2) Significantly less likely to be legislated into illegality
3) Massive damage at short range. Can't penetrate armor? If guys with body armor busting into your home is a daily concern, it's time to move to a better zip code. Also: slugs. Problem solved.
4) Ammo that is actually available in the here and now, at prices that don't require a second mortgage
5) Spread (small though it is at close range) aids in hitting what ails ye
6) Far less likely to attract over zealous prosecutorial attention in some jurisdictions than a rifle
7) Cumbersome reloading system? If you either a) can't hit with 7+ shells at close range, or b) can't stop what you just hit with 7+ shells at close range, reloading is not your primary concern at the moment. (See body armor, above)
And finally,
8) Nothing says "it's on" quite like the sound of a shotgun being racked

So yeah, why not a shotgun for the average Joe?

Rastus McGee said...

good call on the pump part, weather a rifle or shotgun, more reliable than other wise, this also goes for 22cal in pistol or rifle, "milk carton" 22 bull it's wont work well in a lot of autos so a pump action seems better. Besides I think the most chilling sound in the world is that of the slide being worked in a pump!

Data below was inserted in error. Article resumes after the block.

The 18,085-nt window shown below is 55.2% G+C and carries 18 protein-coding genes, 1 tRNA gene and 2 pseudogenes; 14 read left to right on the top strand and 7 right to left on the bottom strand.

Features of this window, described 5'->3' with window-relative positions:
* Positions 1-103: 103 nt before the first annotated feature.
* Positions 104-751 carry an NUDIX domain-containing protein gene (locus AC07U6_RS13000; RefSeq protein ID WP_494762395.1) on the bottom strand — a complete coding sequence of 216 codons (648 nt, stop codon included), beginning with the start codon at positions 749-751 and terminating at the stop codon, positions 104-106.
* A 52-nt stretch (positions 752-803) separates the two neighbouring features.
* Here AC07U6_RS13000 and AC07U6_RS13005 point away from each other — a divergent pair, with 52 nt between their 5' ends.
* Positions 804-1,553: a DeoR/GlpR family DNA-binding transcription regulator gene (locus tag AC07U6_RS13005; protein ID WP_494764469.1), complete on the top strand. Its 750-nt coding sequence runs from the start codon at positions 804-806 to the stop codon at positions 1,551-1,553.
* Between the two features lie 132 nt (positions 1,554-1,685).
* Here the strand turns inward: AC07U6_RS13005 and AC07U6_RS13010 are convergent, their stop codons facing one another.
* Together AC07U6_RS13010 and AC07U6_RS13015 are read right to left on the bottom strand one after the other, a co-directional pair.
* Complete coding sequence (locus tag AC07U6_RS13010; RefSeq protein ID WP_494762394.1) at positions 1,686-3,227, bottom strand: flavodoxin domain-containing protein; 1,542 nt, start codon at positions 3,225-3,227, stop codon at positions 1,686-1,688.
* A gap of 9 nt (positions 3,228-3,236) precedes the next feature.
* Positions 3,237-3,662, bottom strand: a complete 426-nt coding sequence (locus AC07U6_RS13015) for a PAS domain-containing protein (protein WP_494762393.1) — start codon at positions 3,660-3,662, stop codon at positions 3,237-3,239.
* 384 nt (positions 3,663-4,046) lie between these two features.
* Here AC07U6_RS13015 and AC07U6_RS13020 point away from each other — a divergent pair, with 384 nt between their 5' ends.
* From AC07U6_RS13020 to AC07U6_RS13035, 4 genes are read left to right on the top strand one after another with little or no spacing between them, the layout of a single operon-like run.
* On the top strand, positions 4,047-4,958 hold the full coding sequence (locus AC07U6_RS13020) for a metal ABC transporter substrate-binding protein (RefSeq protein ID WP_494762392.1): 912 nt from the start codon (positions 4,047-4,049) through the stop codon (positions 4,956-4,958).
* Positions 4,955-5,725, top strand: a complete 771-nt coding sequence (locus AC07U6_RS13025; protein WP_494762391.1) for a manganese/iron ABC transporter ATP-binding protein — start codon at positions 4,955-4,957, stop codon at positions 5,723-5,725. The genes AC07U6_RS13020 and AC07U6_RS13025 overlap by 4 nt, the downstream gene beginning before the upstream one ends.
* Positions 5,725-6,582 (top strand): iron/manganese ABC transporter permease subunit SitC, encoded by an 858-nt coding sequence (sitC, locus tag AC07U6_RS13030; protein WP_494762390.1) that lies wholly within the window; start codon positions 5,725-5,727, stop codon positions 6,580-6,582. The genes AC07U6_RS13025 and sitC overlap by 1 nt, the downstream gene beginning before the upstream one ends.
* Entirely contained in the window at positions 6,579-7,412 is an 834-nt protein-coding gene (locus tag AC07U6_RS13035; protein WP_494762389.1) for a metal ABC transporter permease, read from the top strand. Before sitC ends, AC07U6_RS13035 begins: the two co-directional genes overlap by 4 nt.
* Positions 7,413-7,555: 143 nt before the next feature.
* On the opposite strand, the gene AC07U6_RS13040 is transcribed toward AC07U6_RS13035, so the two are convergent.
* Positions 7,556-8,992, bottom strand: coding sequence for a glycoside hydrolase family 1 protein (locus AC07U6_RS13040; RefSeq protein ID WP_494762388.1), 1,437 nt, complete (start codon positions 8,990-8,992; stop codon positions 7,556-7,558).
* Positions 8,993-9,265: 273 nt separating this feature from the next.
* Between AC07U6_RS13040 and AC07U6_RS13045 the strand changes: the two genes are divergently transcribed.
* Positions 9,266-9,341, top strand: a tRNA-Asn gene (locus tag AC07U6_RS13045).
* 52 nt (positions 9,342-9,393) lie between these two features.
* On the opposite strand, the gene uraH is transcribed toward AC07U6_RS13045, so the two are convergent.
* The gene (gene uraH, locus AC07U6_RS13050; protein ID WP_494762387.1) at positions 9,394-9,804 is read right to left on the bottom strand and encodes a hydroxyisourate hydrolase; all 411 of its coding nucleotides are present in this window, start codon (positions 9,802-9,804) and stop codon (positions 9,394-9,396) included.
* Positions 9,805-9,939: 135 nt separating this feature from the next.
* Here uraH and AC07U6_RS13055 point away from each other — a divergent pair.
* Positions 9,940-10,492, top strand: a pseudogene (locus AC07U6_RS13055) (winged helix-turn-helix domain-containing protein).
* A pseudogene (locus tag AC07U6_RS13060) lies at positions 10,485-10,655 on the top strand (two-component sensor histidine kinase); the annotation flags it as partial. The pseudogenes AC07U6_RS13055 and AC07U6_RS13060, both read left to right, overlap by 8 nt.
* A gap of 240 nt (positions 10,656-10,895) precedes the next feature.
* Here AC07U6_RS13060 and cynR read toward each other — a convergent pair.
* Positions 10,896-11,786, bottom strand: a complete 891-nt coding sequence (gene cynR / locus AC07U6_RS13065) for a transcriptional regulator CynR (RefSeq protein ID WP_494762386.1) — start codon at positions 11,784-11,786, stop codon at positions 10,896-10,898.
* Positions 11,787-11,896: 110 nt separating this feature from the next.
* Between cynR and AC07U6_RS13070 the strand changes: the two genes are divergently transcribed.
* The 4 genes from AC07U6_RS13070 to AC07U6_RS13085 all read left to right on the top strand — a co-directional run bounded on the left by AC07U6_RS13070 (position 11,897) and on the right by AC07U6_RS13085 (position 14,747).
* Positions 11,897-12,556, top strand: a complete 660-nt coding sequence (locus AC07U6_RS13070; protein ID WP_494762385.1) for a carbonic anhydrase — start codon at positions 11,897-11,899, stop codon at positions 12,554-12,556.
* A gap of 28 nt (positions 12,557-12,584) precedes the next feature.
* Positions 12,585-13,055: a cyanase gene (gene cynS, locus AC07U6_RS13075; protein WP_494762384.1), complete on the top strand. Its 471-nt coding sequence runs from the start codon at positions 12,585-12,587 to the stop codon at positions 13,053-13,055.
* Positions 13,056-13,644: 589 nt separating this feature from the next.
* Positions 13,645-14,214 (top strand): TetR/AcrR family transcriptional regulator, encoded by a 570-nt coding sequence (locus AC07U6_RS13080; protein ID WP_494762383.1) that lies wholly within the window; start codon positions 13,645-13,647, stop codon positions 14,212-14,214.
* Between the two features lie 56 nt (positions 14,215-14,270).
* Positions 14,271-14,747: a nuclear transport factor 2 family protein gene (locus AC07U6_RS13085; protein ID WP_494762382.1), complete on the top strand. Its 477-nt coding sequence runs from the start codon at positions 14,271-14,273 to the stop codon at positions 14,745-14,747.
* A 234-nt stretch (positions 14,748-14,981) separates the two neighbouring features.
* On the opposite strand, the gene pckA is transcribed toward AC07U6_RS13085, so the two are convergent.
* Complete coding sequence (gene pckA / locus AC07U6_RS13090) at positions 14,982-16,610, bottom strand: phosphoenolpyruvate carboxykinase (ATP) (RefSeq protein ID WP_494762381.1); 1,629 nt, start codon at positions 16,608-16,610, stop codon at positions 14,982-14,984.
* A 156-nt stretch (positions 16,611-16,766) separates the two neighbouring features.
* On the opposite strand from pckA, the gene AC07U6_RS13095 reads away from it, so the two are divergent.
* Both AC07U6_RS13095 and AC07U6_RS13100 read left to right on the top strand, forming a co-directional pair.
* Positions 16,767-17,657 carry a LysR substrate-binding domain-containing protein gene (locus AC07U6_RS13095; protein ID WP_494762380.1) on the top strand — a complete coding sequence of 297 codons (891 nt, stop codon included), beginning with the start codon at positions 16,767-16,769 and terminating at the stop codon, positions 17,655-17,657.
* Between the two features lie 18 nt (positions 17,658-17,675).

Anonymous said...

Every gun show we have around here, one dealer sells 18" bead front sighted Remington 12 gauge barrels for $75. Have a Parkerized, dull finish. Not a bad buy at all for your 870 equipped bird hunter.

Ammunition for 12 and 20s is higher cost but nothing like the 5.56 and 7.62 military rounds - crazy expensive. I saw $6 5 round boxed 00 Remington green and yellow box at same show.

Anonymous said...

As an alternative the H&R Pardner at
Academy and other places at under $200 is a reasonable purchase. It's basically a clone of the 870 but made from a solid billet (it's milled). NOT a hunting shotgun but definitely a riot gun. The Pardner will take some of the furniture of an 870 (side saddle with dremel action on the slide, minor mod). Don't bother with tube extensions, not gonna happen.

Good points, thanks.